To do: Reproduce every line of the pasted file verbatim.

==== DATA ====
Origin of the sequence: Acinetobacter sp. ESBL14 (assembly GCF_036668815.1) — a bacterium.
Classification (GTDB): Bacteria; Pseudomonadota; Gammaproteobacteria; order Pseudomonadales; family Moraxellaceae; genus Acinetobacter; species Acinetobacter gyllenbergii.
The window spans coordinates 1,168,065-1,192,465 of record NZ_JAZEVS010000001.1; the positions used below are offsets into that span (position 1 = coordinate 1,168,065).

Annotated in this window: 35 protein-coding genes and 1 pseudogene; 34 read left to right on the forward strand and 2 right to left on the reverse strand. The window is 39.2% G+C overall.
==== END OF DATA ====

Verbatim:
Origin of the sequence: Acinetobacter sp. ESBL14 (assembly GCF_036668815.1) — a bacterium.
Classification (GTDB): Bacteria; Pseudomonadota; Gammaproteobacteria; order Pseudomonadales; family Moraxellaceae; genus Acinetobacter; species Acinetobacter gyllenbergii.
The window spans coordinates 1,168,065-1,192,465 of record NZ_JAZEVS010000001.1; the positions used below are offsets into that span (position 1 = coordinate 1,168,065).

Annotated in this window: 35 protein-coding genes and 1 pseudogene; 34 read left to right on the forward strand and 2 right to left on the reverse strand. The window is 39.2% G+C overall.